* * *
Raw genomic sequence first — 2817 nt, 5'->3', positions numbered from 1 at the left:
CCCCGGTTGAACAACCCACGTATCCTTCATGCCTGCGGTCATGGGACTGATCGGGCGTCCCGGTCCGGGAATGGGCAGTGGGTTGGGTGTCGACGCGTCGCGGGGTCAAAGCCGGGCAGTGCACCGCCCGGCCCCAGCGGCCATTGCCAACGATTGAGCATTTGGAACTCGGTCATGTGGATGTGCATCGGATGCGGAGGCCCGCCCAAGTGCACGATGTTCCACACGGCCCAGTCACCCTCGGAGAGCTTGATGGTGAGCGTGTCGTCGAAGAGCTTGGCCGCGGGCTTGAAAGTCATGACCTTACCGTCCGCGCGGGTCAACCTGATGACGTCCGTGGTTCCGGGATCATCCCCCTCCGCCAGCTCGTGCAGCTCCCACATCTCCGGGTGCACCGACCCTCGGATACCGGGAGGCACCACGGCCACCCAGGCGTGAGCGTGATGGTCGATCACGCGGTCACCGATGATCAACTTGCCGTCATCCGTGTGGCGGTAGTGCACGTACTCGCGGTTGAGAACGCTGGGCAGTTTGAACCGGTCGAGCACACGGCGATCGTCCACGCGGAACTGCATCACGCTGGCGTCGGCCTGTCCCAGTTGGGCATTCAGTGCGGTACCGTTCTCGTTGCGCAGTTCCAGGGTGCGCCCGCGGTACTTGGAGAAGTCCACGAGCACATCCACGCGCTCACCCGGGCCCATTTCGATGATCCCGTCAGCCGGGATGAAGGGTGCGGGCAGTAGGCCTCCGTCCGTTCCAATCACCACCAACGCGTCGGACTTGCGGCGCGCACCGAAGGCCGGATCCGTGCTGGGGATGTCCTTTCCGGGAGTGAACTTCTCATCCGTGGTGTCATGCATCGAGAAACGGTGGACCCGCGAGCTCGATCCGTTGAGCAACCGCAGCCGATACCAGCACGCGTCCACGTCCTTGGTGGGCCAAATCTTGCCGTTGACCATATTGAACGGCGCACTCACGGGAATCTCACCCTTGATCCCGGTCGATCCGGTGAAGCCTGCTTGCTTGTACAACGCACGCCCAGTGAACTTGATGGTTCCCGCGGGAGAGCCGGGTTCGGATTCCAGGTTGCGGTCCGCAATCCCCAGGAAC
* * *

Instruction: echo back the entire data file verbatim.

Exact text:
Raw genomic sequence first — 2817 nt, 5'->3', positions numbered from 1 at the left:
CCCCGGTTGAACAACCCACGTATCCTTCATGCCTGCGGTCATGGGACTGATCGGGCGTCCCGGTCCGGGAATGGGCAGTGGGTTGGGTGTCGACGCGTCGCGGGGTCAAAGCCGGGCAGTGCACCGCCCGGCCCCAGCGGCCATTGCCAACGATTGAGCATTTGGAACTCGGTCATGTGGATGTGCATCGGATGCGGAGGCCCGCCCAAGTGCACGATGTTCCACACGGCCCAGTCACCCTCGGAGAGCTTGATGGTGAGCGTGTCGTCGAAGAGCTTGGCCGCGGGCTTGAAAGTCATGACCTTACCGTCCGCGCGGGTCAACCTGATGACGTCCGTGGTTCCGGGATCATCCCCCTCCGCCAGCTCGTGCAGCTCCCACATCTCCGGGTGCACCGACCCTCGGATACCGGGAGGCACCACGGCCACCCAGGCGTGAGCGTGATGGTCGATCACGCGGTCACCGATGATCAACTTGCCGTCATCCGTGTGGCGGTAGTGCACGTACTCGCGGTTGAGAACGCTGGGCAGTTTGAACCGGTCGAGCACACGGCGATCGTCCACGCGGAACTGCATCACGCTGGCGTCGGCCTGTCCCAGTTGGGCATTCAGTGCGGTACCGTTCTCGTTGCGCAGTTCCAGGGTGCGCCCGCGGTACTTGGAGAAGTCCACGAGCACATCCACGCGCTCACCCGGGCCCATTTCGATGATCCCGTCAGCCGGGATGAAGGGTGCGGGCAGTAGGCCTCCGTCCGTTCCAATCACCACCAACGCGTCGGACTTGCGGCGCGCACCGAAGGCCGGATCCGTGCTGGGGATGTCCTTTCCGGGAGTGAACTTCTCATCCGTGGTGTCATGCATCGAGAAACGGTGGACCCGCGAGCTCGATCCGTTGAGCAACCGCAGCCGATACCAGCACGCGTCCACGTCCTTGGTGGGCCAAATCTTGCCGTTGACCATATTGAACGGCGCACTCACGGGAATCTCACCCTTGATCCCGGTCGATCCGGTGAAGCCTGCTTGCTTGTACAACGCACGCCCAGTGAACTTGATGGTTCCCGCGGGAGAGCCGGGTTCGGATTCCAGGTTGCGGTCCGCAATCCCCAGGAAC